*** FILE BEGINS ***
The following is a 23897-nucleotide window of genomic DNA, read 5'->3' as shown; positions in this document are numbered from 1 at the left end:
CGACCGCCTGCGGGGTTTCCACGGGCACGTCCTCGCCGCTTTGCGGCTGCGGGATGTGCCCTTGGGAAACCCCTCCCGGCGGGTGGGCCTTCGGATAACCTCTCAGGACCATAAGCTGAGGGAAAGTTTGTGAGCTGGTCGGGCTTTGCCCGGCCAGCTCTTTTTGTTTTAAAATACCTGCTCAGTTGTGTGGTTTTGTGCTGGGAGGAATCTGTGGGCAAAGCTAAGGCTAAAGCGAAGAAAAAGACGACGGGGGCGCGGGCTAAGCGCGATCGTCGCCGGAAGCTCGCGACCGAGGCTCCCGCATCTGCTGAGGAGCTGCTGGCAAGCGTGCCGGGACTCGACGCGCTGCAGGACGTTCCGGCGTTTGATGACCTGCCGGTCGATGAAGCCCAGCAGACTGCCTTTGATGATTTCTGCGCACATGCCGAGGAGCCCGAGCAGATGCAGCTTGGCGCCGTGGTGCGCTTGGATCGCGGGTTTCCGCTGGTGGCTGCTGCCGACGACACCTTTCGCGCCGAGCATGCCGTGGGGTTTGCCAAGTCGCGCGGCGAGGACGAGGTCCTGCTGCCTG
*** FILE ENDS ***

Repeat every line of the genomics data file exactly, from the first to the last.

The following is a 23897-nucleotide window of genomic DNA, read 5'->3' as shown; positions in this document are numbered from 1 at the left end:
CGACCGCCTGCGGGGTTTCCACGGGCACGTCCTCGCCGCTTTGCGGCTGCGGGATGTGCCCTTGGGAAACCCCTCCCGGCGGGTGGGCCTTCGGATAACCTCTCAGGACCATAAGCTGAGGGAAAGTTTGTGAGCTGGTCGGGCTTTGCCCGGCCAGCTCTTTTTGTTTTAAAATACCTGCTCAGTTGTGTGGTTTTGTGCTGGGAGGAATCTGTGGGCAAAGCTAAGGCTAAAGCGAAGAAAAAGACGACGGGGGCGCGGGCTAAGCGCGATCGTCGCCGGAAGCTCGCGACCGAGGCTCCCGCATCTGCTGAGGAGCTGCTGGCAAGCGTGCCGGGACTCGACGCGCTGCAGGACGTTCCGGCGTTTGATGACCTGCCGGTCGATGAAGCCCAGCAGACTGCCTTTGATGATTTCTGCGCACATGCCGAGGAGCCCGAGCAGATGCAGCTTGGCGCCGTGGTGCGCTTGGATCGCGGGTTTCCGCTGGTGGCTGCTGCCGACGACACCTTTCGCGCCGAGCATGCCGTGGGGTTTGCCAAGTCGCGCGGCGAGGACGAGGTCCTGCTGCCTG